A blog reader e-mailed me this weekend, asking if I had ever reflected on why I never bought Armanino Foods of Distinction. This reader (who happens to have a quality blog himself) rightly noted Armanino’s many attractive characteristics. The answer is yes. I have asked myself why I never bought any Armanino. I’ve missed out on a nice return on what should have been a slam dunk investment. I had reasons, some good, some less so, and hopefully examining them publicly will benefit me in my future efforts.
I originally wrote about Armanino way back in 2012. Honestly, I have a tough time making myself read through posts from that far back. I’ve come a long way as an investor in the interim! But even then, I pointed out some qualities that made Armanino shares uniquely attractive. Chiefly, the business was astonishingly profitable. The humble purveyor of frozen pesto was producing nearly one dollar of EBIT for every dollar of capital invested, a feat that vanishingly few companies can match. This excellent capital efficiency enabled the company to grow at a rapid clip without dedicating meaningful additional capital to operations. In fact, the company had paid out more than its net income in dividends for several years running, yet managed to grow its top line at a high single-digits rate. Operating income grew even more quickly as operating leverage kicked in. Companies with excellent returns on capital and good growth rates typically and justifiably trade at lofty multiples, but Armanino traded at just 7x operating income at the time of my writing.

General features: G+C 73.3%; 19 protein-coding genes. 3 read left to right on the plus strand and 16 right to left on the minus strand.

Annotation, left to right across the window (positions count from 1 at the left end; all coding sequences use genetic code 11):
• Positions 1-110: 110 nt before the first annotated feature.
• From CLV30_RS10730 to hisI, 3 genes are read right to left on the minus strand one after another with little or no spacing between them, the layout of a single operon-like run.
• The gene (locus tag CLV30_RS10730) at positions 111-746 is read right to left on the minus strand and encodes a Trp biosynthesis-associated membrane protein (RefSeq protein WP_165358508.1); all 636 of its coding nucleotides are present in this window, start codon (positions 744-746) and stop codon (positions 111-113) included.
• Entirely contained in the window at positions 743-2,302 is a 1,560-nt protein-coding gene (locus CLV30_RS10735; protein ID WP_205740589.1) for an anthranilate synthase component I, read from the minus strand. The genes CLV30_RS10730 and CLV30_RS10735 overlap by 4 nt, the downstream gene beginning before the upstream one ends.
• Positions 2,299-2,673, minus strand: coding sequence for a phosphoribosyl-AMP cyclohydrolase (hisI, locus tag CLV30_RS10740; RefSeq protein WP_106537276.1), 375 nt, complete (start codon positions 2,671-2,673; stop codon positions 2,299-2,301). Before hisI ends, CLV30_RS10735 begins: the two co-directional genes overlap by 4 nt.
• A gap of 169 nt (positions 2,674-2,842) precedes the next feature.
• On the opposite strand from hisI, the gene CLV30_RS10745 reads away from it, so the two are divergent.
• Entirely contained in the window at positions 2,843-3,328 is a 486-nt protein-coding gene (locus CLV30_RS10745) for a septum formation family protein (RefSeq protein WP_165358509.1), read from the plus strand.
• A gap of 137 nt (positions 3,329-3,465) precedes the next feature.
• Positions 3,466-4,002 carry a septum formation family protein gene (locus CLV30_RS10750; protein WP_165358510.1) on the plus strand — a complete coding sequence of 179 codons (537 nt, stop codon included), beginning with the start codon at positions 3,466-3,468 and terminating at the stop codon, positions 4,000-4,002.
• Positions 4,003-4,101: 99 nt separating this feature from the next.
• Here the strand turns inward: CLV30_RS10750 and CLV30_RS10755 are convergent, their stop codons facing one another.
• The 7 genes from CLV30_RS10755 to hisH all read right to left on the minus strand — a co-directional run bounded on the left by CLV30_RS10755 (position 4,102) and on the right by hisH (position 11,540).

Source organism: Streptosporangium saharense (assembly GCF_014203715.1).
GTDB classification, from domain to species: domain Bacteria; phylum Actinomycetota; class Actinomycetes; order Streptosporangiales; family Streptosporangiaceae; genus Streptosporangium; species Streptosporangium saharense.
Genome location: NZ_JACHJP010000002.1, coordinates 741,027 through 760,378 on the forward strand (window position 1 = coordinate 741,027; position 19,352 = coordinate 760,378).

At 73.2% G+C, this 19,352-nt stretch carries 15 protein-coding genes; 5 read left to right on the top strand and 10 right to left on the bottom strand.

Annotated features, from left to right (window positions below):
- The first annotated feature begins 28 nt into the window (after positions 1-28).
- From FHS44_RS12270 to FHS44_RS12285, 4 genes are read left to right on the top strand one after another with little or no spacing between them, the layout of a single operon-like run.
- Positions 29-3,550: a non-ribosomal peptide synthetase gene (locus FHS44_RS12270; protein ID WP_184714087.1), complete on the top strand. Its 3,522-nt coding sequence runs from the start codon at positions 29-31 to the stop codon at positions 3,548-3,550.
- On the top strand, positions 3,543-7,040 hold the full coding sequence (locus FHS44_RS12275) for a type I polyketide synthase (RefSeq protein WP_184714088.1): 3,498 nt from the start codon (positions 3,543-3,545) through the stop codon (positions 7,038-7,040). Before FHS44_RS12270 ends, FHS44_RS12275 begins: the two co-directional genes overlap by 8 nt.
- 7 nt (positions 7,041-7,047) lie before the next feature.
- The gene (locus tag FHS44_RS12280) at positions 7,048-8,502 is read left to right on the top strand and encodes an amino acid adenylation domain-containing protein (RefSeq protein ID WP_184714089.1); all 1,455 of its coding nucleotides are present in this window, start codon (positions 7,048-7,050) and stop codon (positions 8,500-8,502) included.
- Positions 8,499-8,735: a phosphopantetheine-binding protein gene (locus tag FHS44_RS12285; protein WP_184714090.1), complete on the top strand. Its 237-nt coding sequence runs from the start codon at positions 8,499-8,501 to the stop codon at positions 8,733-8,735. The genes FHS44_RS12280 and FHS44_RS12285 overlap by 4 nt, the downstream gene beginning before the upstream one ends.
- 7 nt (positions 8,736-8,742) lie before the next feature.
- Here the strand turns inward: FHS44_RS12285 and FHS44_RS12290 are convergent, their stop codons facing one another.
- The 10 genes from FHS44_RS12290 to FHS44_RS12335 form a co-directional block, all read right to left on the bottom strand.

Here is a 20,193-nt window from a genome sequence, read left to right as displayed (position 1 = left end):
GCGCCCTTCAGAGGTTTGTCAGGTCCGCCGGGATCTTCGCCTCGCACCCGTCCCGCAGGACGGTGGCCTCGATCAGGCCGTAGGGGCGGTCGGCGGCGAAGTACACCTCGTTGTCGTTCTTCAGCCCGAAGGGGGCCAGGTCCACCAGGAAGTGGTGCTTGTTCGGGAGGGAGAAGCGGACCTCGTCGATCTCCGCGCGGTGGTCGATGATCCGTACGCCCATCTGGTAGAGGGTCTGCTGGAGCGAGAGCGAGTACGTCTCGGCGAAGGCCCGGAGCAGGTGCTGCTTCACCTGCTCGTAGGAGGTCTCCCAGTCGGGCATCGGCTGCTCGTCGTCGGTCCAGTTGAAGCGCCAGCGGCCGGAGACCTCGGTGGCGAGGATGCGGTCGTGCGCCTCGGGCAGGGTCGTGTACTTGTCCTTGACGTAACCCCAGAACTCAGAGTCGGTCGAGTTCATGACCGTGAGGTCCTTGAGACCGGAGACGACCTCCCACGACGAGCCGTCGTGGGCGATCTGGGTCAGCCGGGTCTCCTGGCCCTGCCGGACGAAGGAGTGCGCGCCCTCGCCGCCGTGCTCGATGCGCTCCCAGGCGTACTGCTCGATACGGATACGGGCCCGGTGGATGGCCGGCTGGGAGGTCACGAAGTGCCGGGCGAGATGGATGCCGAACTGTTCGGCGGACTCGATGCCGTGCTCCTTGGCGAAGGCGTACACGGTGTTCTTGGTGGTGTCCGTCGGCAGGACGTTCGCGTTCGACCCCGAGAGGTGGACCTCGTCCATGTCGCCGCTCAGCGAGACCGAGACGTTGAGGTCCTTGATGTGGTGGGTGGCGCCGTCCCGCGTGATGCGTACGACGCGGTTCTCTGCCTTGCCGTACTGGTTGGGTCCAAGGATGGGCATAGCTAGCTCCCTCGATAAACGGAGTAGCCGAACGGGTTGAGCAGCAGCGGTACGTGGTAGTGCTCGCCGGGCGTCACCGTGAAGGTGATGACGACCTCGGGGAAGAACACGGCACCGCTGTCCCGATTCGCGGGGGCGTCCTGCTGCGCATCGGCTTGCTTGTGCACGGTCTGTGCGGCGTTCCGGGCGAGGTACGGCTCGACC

So, what made me hold back? Anchoring bias is probably the number one factor. The first time I ever looked at Armanino, shares were trading at between 50 and 60 cents. They were just under a dollar when I wrote. But even though everything about the company screamed “buy!”, something in my mind told me that since the stock had already nearly doubled, it was no longer cheap. Let that be a reminder to us all. A stock that has doubled is not necessarily expensive. Likewise, a stock that has been cut in half is not necessarily cheap.
A second reason was my concern over the company’s competitive positioning. After all, Armanino was and is extremely tiny, and sells its products into an intensely competitive industry. Hundreds of companies are jockeying constantly for shelf space in supermarkets and bulk stores. Many of these companies have annual marketing budgets that exceed Armanino’s revenues. If only one or two decided to compete in frozen Italian foods and/or pesto, Armanino could see its margins get crushed in short order. However, it appears I under-estimated the reputation and loyalty that Armanino commands with its customers. Combined with the fact that Armanino’s products are relatively niche items, larger operators have decided not to attempt to compete in the space, and Armanino’s sales and revenues have continued their upward trend.
Finally, I was concerned that Armanino’s growth would eventually put a strain on its manufacturing capabilities. Both then and now, Armanino creates its products in a single leased factory in Hayward, California. If Armanino’s growth pushed the limits of that factory’s capacity, I feared the company would be forced to undertake significant capex for expansion or forego pursuing additional growth. The possibility of a large deferred capex liability seemed material for a company that had been distributing over 100% of its earnings to shareholders.